Larry Zicklin facilitates corporate tax law discussion in virtual panel

Jared Maloney

Baruch College alumnus and business school namesake Larry Zicklin hosted a virtual panel on Oct. 11 to discuss how corporate tax law is and should be interpreted in the United States.

As part of his “Zicklin Talks Business” webinar series, Zicklin was joined by accounting professor Michael Meisler and law professor Daniel Halperin as panelists.

The discussion began with Zicklin posing a few questions. They include: Do corporations have an obligation to pay the amount that was intended by lawmakers? Do they only have an obligation to their shareholders? In the case of the latter, are they thus required to avoid as many taxes as possible?

Halperin argued that the state of current tax laws encouraged most corporations to try to cheat the system, despite the increased risk of audit from the Inflation Reduction Act.

“The law should require people to determine reasonable basis by looking at the spirit of the law,” Halperin said, adding that corporations would rather do that than focus solely on the technical wording.

Meisler argued that the situation was more nuanced. He said that corporations have an obligation to save money through any possible way and that a law’s “intent” is not always clear.

“The taxpayer has an obligation to pay their fair share, but not more than that and what’s fair is in the eye of the beholder,” Meisler said.

Both panelists agreed that looking through legislative history was important to analyze a law’s intent, even if they are dated in regard to the technological advances that have emerged.

Zicklin asked if consultants and lawyers serving taxpayers have a responsibility to adhere to the tax law’s intent and spirit, or if the responsibility only lies with the taxpayers themselves.

Halperin believed that it was the responsibility of tax lawyers and consultants to always keep their clients in the loop. He said he worked with lawyers in the past who had taken an “aggressive” position in dealing with tax laws that clients were unaware of, thus risking audit without the clients’ knowledge.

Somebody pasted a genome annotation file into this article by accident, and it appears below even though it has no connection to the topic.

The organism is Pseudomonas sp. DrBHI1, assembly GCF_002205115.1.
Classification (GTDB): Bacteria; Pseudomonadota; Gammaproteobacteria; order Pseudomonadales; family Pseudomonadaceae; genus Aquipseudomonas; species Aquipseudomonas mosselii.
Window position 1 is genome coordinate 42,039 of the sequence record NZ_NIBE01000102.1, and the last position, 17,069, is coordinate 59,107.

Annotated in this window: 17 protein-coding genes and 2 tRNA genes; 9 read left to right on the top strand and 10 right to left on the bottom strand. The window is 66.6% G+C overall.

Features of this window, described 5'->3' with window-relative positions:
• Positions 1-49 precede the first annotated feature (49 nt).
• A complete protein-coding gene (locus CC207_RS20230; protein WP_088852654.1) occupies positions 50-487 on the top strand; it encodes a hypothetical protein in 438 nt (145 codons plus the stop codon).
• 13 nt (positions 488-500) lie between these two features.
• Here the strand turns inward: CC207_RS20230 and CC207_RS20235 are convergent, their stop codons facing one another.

Meisler noted that while smaller companies had a relatively low risk of being audited, larger companies were under audit almost constantly. He noted that “for some larger companies, they were basically constantly under audit,” and in the case of the largest companies, “the IRS basically had an office there.”

Meisler also reiterated that the situation could be more nuanced than it appeared, with lawyers having to react quickly to rapidly changing situations.

The panel went into whether the U.S. corporate tax rate itself was too low. The United States currently has the lowest tax rate among the G-7 nations, and the United States raised close to only 1% of the gross domestic product in corporate tax revenue in recent years.

This prompted a deeper discussion into inequity within the U.S. tax code as panelists debated the cost and benefits of raising certain forms of tax.

This discussion debated whether individuals or corporations should be taxed more heavily and whether the wealth tax and estate tax should be raised.

Meisler and Halperin also discussed how the middle class had an increasingly more significant tax burden and how businesses in technology, real estate and private equity are optimizing their ability to avoid taxes. They also debated on whether a federal value added tax — or “VAT” — and consumption tax would potentially solve part of the problem.

Meisler argued that a consumption tax and VAT would be regressive and politically unpopular. He said a disproportionate amount of the burden would fall on lower-income citizens.

“In every country that introduced a VAT tax, the party that introduced it was voted out the following election,” Meisler said.

Halperin noted that a consumption tax might be effective in getting taxes from individuals who aren’t declaring their wealth on their incomes.

He said that given the many ways the wealthy could hide their income, a consumption tax might be the best option at this time, adding that “if we’re not likely to get their income, we should at least tax their consumption.”

Zicklin concluded the panel with a comment regarding how the tax rate incentivizes entrepreneurs and businesses.

“I never met an entrepreneur who had a good idea for a business and said to himself or herself, ‘I think the tax rate is too high, and I’m not going to create this new gizmo,’” Zicklin said.